Response to ‘A Message from iKnow!’ Blog: A Message from iKnow!

We could not respond to the blog itself, so we are sending this post to via Twitter:

Cerego’s content was used more partly because it was so much easier to find than user-created content. After the changes to the search engine, we would frequently make lists which wouldn’t show up in search because, being new lists, they had no users. We would have to tell people about the lists ourselves, which defeats the purpose of having a search function. Once the lists started appearing in searches, the number of users would always grow exponentially, so we were clearly managing to make useful content. Having a list’s prominence in searches be based on the number of users the list had was a damaging policy. For example, our Swedish content never appeared when users searched, so users believed that there was virtually no Swedish content available, despite the fact that Glossaria had made comprehensive goals.

You say, “[...]the content creation tools we have provided up to this point have not been easy to use, so it’s been difficult for users to create good content in large volume.” Your logic here is unclear. You admit that your content creation tools are bad. You biased the search engine so that whatever new content had been created would never be found. So, based on that, you decided that you should change the entire site to primarily focus on your own content? Do we understand you correctly?

You also say that the most-studied lists are yours in English, Chinese, and Japanese, which has led you to base your site on the study of that specific content. Setting aside the previously mentioned bias in the search feature, do you really want to be another generic Asian-language site? Your edge has come from your social tools and the flexibility to use your SRS platform for anything. While most lists were based on languages, there were also lists for computer programming, BWV numbers, artistic movements, and more. If your move to the new system is based on the idea that your content was the main draw to the site, you may be in for a rude shock. Material (support groups, Anki decks, books, forums, etc) in and for English, Chinese, and Japanese is very easy to find, doesn’t need to incur any monetary cost, and doesn’t necessarily require an Internet connection.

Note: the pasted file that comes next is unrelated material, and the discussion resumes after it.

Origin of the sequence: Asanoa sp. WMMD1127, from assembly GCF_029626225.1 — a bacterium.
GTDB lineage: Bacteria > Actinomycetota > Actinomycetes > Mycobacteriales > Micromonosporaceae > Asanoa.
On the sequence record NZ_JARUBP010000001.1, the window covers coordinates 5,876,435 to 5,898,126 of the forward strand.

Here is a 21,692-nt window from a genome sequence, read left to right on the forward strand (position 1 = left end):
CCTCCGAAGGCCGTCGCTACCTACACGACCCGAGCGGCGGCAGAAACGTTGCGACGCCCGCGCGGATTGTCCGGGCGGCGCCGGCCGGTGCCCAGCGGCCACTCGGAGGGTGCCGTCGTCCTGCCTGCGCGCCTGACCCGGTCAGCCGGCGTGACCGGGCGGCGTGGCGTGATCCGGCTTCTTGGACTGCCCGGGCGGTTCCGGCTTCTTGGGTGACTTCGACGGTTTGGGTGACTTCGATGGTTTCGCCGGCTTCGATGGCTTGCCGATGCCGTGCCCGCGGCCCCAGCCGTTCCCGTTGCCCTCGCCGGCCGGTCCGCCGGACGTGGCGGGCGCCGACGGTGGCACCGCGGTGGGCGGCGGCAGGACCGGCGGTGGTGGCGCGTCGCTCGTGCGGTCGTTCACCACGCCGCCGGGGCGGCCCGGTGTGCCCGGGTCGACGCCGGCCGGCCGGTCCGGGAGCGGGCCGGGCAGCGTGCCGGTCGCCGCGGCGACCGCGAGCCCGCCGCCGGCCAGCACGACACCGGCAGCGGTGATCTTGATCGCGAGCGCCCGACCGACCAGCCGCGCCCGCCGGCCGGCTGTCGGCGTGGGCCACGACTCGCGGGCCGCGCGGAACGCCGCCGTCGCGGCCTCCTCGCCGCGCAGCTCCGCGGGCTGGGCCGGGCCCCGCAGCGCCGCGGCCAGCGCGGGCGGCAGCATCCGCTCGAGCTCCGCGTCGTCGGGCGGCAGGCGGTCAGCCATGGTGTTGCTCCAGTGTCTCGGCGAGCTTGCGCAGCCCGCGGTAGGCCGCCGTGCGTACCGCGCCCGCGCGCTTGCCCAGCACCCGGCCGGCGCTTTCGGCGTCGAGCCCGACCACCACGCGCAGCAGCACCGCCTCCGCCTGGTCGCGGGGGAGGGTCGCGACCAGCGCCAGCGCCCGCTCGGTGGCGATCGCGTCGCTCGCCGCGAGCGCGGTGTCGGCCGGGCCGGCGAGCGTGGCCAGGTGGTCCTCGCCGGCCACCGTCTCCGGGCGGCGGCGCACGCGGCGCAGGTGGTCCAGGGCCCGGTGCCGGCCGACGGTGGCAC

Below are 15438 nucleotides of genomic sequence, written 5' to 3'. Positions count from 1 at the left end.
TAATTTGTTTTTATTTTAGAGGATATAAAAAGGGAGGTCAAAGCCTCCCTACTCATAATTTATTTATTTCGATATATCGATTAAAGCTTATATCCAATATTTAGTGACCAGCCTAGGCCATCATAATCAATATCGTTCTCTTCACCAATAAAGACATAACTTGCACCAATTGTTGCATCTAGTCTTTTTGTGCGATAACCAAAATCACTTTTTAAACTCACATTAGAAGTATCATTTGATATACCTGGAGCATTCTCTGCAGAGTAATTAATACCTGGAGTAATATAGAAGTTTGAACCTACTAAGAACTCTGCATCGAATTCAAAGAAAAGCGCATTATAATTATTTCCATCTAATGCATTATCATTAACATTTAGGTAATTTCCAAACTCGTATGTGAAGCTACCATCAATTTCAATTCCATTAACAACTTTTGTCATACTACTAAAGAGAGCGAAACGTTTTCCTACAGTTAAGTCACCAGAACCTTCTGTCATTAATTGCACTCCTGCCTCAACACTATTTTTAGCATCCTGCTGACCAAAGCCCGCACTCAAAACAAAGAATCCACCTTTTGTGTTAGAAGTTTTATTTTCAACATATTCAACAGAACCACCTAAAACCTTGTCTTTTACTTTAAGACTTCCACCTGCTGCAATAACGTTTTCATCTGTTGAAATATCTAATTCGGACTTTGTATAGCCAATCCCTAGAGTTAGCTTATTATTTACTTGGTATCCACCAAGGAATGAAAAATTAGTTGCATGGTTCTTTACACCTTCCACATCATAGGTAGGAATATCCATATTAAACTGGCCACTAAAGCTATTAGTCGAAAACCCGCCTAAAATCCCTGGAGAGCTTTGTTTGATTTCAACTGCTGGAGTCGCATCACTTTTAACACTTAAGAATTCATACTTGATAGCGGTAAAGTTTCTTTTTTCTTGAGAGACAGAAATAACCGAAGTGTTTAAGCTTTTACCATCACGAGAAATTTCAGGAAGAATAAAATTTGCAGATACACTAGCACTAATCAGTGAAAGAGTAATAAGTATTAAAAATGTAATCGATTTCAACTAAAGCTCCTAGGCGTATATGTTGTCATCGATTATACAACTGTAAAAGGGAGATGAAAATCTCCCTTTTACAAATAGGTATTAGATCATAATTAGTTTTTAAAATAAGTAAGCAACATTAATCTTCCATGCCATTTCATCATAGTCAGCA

Glossaria came into being because of the efforts from people in places as distant from us and each other as Saudi Arabia, France, Russia, Israel, Germany, Denmark, Japan, Spain, the Navajo nation, and many more. We’re sad that you’re going to undo all of that by destroying the ease of collaboration which helped your site grow. Why was there never an attempt to try a premium service? Why were there never any ads? Why was there no way for users to voluntarily give money? It doesn’t matter how much content is user-created: you’re still asking users to pay to have access to what they’ve created. Philosophically, that doesn’t seem right.

We created our content with the assumption that we would be able to download our lists- a feature which you said we would have last year, along with the mass uploader and improved item creation. Can we have our lists back? If we can, please email a zip file to

We do appreciate that, since Glossaria was a top goal creator, we received a free year-long membership to iKnow. However, since those goals could not have been created without the help of others, we request that all users who made significant contributions to Glossaria be given the same memberships.



Posted: February 18th, 2011
Categories: Uncategorized
Comments: 1 Comment.
Comment from drme - February 27, 2011 at 7:22 pm

way to go! i agree 100%!